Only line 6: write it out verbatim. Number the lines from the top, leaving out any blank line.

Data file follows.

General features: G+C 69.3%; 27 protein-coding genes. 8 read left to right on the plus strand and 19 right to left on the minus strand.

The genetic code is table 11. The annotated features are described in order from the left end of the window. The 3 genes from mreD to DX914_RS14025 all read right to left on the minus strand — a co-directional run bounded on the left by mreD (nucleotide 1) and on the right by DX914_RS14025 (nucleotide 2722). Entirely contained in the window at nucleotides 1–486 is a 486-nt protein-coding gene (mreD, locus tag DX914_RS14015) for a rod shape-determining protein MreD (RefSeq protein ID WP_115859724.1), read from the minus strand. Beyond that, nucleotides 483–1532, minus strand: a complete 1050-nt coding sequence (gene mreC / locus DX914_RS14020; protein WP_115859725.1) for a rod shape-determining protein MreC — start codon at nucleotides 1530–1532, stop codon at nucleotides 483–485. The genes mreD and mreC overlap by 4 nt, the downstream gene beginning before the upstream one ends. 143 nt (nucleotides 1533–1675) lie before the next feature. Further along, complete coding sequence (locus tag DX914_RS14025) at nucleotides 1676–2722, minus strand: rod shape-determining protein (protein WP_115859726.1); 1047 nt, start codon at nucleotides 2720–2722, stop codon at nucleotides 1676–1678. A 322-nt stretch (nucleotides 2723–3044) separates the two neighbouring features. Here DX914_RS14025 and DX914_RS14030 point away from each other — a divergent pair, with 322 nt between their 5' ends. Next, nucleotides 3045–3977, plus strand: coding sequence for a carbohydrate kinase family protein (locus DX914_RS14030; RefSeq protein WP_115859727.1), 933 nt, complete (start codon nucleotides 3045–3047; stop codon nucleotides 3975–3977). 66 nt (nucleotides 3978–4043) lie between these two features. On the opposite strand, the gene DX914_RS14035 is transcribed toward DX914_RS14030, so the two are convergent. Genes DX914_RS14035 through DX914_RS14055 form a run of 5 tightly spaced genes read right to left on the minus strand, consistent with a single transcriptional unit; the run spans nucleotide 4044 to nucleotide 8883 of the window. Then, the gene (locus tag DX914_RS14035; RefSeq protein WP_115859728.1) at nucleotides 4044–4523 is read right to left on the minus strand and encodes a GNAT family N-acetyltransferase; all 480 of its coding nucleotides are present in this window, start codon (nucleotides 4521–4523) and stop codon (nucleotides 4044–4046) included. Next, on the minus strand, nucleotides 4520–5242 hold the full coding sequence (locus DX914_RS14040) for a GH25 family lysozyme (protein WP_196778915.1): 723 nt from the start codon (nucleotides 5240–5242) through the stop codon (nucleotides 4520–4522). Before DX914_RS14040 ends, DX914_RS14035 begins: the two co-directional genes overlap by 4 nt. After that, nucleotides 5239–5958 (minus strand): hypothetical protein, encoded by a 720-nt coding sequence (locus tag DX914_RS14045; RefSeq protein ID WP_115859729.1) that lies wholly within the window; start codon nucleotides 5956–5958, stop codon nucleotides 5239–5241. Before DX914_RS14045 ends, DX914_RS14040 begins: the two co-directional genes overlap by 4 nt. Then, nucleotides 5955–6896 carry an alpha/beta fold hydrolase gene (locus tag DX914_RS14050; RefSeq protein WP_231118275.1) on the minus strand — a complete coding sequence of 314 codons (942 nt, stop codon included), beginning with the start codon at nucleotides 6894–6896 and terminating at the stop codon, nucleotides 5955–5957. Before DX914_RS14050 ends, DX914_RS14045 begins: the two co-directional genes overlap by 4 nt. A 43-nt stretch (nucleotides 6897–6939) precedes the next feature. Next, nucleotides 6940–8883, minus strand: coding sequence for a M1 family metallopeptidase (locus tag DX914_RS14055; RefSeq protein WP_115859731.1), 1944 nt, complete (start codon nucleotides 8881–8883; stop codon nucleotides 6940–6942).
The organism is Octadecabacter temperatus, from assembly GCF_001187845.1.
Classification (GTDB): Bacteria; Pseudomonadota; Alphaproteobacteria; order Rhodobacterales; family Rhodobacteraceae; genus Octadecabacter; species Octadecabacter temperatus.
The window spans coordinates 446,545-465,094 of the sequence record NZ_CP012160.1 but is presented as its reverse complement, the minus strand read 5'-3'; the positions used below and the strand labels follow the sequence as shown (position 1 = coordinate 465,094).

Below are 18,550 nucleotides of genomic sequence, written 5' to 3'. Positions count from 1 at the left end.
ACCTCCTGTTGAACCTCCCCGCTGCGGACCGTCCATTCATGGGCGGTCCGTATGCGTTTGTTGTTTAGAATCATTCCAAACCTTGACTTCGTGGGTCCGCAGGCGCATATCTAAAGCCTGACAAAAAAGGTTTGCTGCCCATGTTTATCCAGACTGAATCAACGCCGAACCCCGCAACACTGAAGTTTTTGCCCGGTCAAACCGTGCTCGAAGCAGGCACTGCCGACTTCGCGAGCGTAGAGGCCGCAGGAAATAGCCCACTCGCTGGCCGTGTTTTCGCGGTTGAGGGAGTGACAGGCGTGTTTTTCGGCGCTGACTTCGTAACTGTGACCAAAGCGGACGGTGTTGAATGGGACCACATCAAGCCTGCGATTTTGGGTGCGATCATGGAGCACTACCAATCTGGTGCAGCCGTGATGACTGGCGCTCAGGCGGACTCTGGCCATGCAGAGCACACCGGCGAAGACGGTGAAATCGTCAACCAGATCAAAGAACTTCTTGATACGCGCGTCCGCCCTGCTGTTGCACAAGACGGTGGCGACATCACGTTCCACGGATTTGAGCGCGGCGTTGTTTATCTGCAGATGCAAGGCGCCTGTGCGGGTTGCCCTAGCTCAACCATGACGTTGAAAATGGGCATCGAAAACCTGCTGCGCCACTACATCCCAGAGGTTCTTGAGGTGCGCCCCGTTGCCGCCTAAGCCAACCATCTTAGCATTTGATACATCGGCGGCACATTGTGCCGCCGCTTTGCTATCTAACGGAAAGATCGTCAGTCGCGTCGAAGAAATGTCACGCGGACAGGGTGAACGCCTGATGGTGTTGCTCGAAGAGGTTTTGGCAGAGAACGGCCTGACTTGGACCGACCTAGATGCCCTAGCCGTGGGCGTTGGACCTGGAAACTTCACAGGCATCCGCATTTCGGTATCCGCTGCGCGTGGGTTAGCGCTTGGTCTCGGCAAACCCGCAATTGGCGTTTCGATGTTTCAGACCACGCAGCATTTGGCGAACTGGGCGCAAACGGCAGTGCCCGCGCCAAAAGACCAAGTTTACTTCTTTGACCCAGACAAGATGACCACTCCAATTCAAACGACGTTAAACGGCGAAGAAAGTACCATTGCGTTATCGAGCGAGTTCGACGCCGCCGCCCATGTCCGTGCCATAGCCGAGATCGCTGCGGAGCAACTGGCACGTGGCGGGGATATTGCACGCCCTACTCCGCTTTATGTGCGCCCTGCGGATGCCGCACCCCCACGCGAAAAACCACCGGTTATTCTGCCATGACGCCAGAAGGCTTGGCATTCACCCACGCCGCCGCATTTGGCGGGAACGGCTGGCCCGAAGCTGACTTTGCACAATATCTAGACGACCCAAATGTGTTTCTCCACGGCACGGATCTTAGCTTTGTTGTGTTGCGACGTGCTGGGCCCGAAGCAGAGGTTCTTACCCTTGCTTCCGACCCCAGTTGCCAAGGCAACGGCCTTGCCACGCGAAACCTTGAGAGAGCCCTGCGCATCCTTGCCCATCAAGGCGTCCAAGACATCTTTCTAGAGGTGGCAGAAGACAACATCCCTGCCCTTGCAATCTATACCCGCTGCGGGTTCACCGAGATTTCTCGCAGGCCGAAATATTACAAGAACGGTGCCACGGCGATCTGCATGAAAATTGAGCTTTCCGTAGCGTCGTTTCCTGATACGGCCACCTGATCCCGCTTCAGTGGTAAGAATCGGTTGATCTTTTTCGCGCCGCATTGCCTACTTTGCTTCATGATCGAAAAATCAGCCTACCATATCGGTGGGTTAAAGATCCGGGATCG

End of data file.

Below are 18,550 nucleotides of genomic sequence, written 5' to 3'. Positions count from 1 at the left end.